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Valdez v. Flax

United States District Court, D. New Jersey

January 3, 2018

JULIO VALDEZ, Plaintiff,
v.
CORTLEN S. FLAX, STATE CORRECTIONAL OFFICER, and JOHN DOE, STATE CORRECTIONAL OFFICER, Defendants.

          OPINION

          ROBERT B. KUGLER UNITED STATES DISTRICT JUDGE

         I. INTRODUCTION

         Plaintiff, Julio Valdez, is a state prisoner currently incarcerated at Southern State Correctional Facility in Delmont, New Jersey. He is proceeding pro se with a civil rights complaint filed pursuant to 42 U.S.C. § 1983. Plaintiff submitted for filing his complaint, together with an application for appointment of pro bono counsel. For the reasons set forth below, the complaint will be permitted to proceed in part. In addition, this Court will direct the Clerk to appoint pro bono counsel to represent Plaintiff in the instant matter.

         II. FACTUAL BACKGROUND

         Plaintiff filed this complaint against several employees of South Woods State Prison (“SWSP”), including Corrections Officer Cortlen S. Flax and Corrections Officer(s) John Doe(s), alleging violations of his Eighth Amendment rights. The following factual allegations are taken from the complaint and are accepted as true for purposes of this screening only.

         Plaintiff alleges that he was assaulted by Officer Flax while he was incarcerated at SWSP on or about February 14, 2017. (Dkt. No. 1 at pp. 6-7). Plaintiff claims that without provocation or warning, Officer Flax entered Plaintiff's cell and attacked Plaintiff with closed fists, punching him repeatedly in the head and eventually knocking him unconscious. (See Id. at p. 8).

         Plaintiff also alleges that he was denied medical treatment for his wounds despite requesting medical attention from unidentified corrections officers after the attack. (See id.) Additionally, Plaintiff claims that unidentified corrections officers witnessed the incident and did nothing to stop Officer Flax from attacking Plaintiff. (See id.). Plaintiff asserts claims against Officer Flax and the unidentified corrections officers in both their official and individual capacities. (See Id. at p. 9). Plaintiff further states that the incident was investigated by the Cumberland County Prosecutor's Office, resulting in the filing of criminal charges against Officer Flax. (See Id. at pp. 5, 15-17).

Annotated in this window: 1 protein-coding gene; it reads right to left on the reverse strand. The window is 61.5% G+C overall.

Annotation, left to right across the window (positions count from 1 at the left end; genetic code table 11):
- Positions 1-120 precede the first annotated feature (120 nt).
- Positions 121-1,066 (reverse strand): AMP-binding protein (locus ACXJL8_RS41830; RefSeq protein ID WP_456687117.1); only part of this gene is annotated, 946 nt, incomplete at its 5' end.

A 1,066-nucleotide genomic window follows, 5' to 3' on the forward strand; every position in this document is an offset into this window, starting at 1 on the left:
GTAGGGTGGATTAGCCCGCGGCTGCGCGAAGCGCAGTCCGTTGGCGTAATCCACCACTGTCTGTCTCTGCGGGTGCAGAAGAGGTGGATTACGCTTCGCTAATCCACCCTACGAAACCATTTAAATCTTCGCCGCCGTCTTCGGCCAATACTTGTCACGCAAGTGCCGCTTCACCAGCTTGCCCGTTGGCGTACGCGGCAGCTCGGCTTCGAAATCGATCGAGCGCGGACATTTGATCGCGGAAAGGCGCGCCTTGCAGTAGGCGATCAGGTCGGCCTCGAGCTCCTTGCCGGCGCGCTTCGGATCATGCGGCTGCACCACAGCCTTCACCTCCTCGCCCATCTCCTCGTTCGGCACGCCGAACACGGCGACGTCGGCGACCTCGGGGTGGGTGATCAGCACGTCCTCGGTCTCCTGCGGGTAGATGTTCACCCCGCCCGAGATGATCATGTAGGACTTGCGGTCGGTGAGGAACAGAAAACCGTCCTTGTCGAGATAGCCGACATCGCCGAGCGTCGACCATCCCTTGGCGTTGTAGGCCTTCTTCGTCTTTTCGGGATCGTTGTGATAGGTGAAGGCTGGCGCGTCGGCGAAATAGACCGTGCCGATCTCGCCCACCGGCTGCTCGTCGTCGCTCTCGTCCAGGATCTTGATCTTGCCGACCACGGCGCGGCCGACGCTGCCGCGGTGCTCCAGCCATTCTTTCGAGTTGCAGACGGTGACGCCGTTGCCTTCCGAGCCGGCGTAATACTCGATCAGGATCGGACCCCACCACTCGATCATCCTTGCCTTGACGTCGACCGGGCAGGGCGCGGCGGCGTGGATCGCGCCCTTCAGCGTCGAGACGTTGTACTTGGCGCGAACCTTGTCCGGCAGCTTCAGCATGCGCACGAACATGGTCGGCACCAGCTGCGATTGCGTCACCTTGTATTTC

Plaintiff states that he suffered severe and permanent injuries to his left ear, including a ruptured ear drum, as well as psychological trauma as a result of the assault. (See Id. at p. 11). Plaintiff requests that this Court grant him relief in the form of $1, 000, 000 in punitive damages against each defendant, $1, 000, 000 in declaratory damages against each defendant, $1, 000, 000 in compensatory damages against each defendant, $1, 000, 000 in consequential damages against each defendant, and future medical expenses. (See id.).

         Furthermore, Plaintiff makes an application for the appointment of pro bono counsel. (See Id. at p. 12). Plaintiff states that he cannot speak, read, or write English. (See id.). Additionally, Plaintiff claims that he does not have access to Spanish-speaking paralegals in the law library to help assist him in his future filings with the court. (See Id. at p. 13).

         III. STANDARD OF REVIEW

         Under the Prison Litigation Reform Act, Pub. L. 104-134, §§ 801-810, 110 Stat. 1321-66 to 1321-77 (Apr. 26, 1996) (“PLRA”), district courts must review complaints in those civil actions in which a prisoner is proceeding in forma pauperis, see 28 U.S.C. § 1915(e)(2)(B), seeks redress against a governmental employee or entity, see 28 U.S.C. § 1915A(b), or brings a claim with respect to prison conditions, see 42 U.S.C. § 1997e. The PLRA directs district courts to sua sponte dismiss any claim that is frivolous, is malicious, fails to state a claim upon which relief may be granted, or seeks monetary relief from a defendant who is immune from such relief. See 28 U.S.C. § 1915(e)(2)(B).

         In determining the sufficiency of a complaint, the court must be mindful to construe it liberally in favor of the plaintiff. See United States v. Day, 969 F.2d 39, 42 (3d Cir. 1992). The court should “accept as true all of the allegations in the complaint and all reasonable inferences that can be drawn therefrom, and view them in the light most favorable to the plaintiff.” Morse v. Lower Merion School Dist., 132 F.3d 902, 906 (3d Cir. 1997). Thus, “[a] pro se complaint may be dismissed for failure to state a claim only if it appears ‘beyond doubt that the plaintiff can prove no set of facts in support of his claim which would entitle him to relief.'” Milhouse v. Carlson, 652 F.2d 371, 373 (3d Cir. 1981) (quoting Haines v. Kerner, 404 U.S. 519, 520-21 (1972)).

         IV. DISCUSSION

         Plaintiff asserts numerous claims against Officer Flax and Officer(s) Doe(s) in their official and individual capacities for violations of his Eighth Amendment rights. He raises claims for excessive force, failure to intervene, and denial of ...


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